“I think I’m gay,” a student told me this week, in my office hours. “I’m scared. I haven’t told anyone except you.” She was crying.
“I’m honored to be told,” I said. I passed her the kleenex I keep in my office, because it’s needed surprisingly often. And I wondered, really, what decade are we living in? So I said, “Help me understand this: what’s scary? It seems like exciting news to me, that you’re figuring out who you want to love.”
She’s scared of being judged, scared of taking on the label of being gay. She told me she knows her parents are open-minded and love her no matter what. She knows her friends are actually huge fans of every famous lesbian she can think of. And she doesn’t know any gay woman personally. Not a single one.
I don’t have a script for this. I just kept asking questions. Recommended she seek out some lesbians to talk to, if she thinks that would help alleviate her fear. Recommended she visit the counselling office we have on campus. Reassured her that if she does choose to label herself gay, the very worst that might happen (aside from gay-bashing, which I like to think is rare) is that she might lose a friend or two who were not worth holding onto anyway, because who wants homophobic friends?
She told me she’s been too scared to go to class, “Because what if someone figures out my secret?”
I actually wondered whether she was putting on an act. Is this really the attitude of people in 2013 in Southern California?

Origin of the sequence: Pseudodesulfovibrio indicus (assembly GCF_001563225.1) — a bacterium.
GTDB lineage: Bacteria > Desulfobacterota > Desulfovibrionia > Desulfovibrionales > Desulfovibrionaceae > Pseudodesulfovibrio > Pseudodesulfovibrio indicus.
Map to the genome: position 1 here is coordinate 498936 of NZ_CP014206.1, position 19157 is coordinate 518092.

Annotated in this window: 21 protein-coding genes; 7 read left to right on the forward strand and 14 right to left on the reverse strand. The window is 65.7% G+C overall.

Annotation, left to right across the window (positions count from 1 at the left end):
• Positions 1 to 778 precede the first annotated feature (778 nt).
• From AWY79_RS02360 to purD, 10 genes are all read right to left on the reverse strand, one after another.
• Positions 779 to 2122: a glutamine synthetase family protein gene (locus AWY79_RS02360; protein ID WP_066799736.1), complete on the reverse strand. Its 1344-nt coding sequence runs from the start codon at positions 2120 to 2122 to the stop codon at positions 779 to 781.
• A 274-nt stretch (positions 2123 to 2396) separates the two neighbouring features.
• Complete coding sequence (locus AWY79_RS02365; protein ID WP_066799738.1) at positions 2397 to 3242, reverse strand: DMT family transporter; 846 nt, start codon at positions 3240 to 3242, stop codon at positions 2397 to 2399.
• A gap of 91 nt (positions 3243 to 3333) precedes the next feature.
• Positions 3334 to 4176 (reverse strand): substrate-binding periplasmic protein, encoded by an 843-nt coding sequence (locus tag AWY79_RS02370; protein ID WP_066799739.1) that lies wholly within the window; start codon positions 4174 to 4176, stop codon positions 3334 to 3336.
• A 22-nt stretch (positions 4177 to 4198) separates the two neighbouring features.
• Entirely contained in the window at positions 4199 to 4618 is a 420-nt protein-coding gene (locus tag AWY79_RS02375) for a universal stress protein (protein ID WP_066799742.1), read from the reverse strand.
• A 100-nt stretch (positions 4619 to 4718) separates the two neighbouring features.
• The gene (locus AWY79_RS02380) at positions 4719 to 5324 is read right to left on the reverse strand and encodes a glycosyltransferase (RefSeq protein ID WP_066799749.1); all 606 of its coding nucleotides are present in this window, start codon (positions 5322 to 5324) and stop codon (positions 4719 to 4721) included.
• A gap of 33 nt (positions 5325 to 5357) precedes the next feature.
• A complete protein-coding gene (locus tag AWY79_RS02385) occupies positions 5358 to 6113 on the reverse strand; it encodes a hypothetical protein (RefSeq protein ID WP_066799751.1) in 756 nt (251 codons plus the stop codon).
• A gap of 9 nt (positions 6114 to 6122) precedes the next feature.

My students’ world is so different from mine. They’ve been drawn to the kind of open-minded cultural studies I teach, but it’s tragic to realize how much basic dignity they don’t yet know to demand.
Today, another student started crying during class because her ex-boyfriend kept sending her threatening and insulting text-messages, dozens of them. “Stop reading those,” I advised her (class was starting, and I don’t allow cell-phone use in class, of course), so she put away her phone and simply sat in class, red-faced, just barely suppressing her crying. After class, she told me that what was hardest was that every third or fourth message was actually a sweet “I miss you so much,” while the rest were nastily hurtful.
“He sounds manipulative,” I said. “Do you know your phone company can block his phone number from ever sending you texts again? You don’t have to put up with this. You can block him.”
She didn’t know she had that right. She had hopes of convincing him to change.
Oy vey, these girls.
These kids, I should say, because it’s not just my female students who have troubles demanding the respectful treatment they deserve, it just seems so this week. Another needed an extension because she hasn’t yet managed to move out of the home of her abusive boyfriend. Another spoke in class about her mother’s meth addiction.
I don’t know what to do, except be honored they talk to me, reassure them that they all do deserve dignity, and come home to hug my kids.